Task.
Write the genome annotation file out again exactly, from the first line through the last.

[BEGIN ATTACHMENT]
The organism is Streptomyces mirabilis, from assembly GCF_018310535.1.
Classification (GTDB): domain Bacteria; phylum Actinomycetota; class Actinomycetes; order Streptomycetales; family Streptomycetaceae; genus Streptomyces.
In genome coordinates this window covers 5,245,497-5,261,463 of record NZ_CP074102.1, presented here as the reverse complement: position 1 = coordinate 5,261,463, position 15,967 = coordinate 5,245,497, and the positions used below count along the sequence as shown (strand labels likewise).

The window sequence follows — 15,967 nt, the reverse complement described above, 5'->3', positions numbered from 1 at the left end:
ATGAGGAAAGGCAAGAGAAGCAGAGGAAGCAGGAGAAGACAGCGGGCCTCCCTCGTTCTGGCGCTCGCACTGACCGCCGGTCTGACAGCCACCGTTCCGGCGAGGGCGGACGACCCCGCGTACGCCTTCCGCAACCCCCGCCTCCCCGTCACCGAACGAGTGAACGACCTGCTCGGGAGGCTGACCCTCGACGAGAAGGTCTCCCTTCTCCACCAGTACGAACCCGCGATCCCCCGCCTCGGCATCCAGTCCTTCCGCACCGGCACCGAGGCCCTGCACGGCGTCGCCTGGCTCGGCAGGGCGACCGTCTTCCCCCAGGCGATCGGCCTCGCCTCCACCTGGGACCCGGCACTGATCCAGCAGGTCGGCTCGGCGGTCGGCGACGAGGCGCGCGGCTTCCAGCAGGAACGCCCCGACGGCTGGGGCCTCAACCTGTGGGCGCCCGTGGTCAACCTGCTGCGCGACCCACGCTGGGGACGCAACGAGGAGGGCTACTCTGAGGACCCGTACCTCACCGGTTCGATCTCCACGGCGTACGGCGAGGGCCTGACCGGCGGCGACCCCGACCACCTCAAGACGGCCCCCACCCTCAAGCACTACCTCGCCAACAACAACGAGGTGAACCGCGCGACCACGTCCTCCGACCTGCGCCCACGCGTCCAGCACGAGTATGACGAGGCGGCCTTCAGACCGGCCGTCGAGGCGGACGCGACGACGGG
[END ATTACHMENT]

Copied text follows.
The organism is Streptomyces mirabilis, from assembly GCF_018310535.1.
Classification (GTDB): domain Bacteria; phylum Actinomycetota; class Actinomycetes; order Streptomycetales; family Streptomycetaceae; genus Streptomyces.
In genome coordinates this window covers 5,245,497-5,261,463 of record NZ_CP074102.1, presented here as the reverse complement: position 1 = coordinate 5,261,463, position 15,967 = coordinate 5,245,497, and the positions used below count along the sequence as shown (strand labels likewise).

The window sequence follows — 15,967 nt, the reverse complement described above, 5'->3', positions numbered from 1 at the left end:
ATGAGGAAAGGCAAGAGAAGCAGAGGAAGCAGGAGAAGACAGCGGGCCTCCCTCGTTCTGGCGCTCGCACTGACCGCCGGTCTGACAGCCACCGTTCCGGCGAGGGCGGACGACCCCGCGTACGCCTTCCGCAACCCCCGCCTCCCCGTCACCGAACGAGTGAACGACCTGCTCGGGAGGCTGACCCTCGACGAGAAGGTCTCCCTTCTCCACCAGTACGAACCCGCGATCCCCCGCCTCGGCATCCAGTCCTTCCGCACCGGCACCGAGGCCCTGCACGGCGTCGCCTGGCTCGGCAGGGCGACCGTCTTCCCCCAGGCGATCGGCCTCGCCTCCACCTGGGACCCGGCACTGATCCAGCAGGTCGGCTCGGCGGTCGGCGACGAGGCGCGCGGCTTCCAGCAGGAACGCCCCGACGGCTGGGGCCTCAACCTGTGGGCGCCCGTGGTCAACCTGCTGCGCGACCCACGCTGGGGACGCAACGAGGAGGGCTACTCTGAGGACCCGTACCTCACCGGTTCGATCTCCACGGCGTACGGCGAGGGCCTGACCGGCGGCGACCCCGACCACCTCAAGACGGCCCCCACCCTCAAGCACTACCTCGCCAACAACAACGAGGTGAACCGCGCGACCACGTCCTCCGACCTGCGCCCACGCGTCCAGCACGAGTATGACGAGGCGGCCTTCAGACCGGCCGTCGAGGCGGACGCGACGACGGG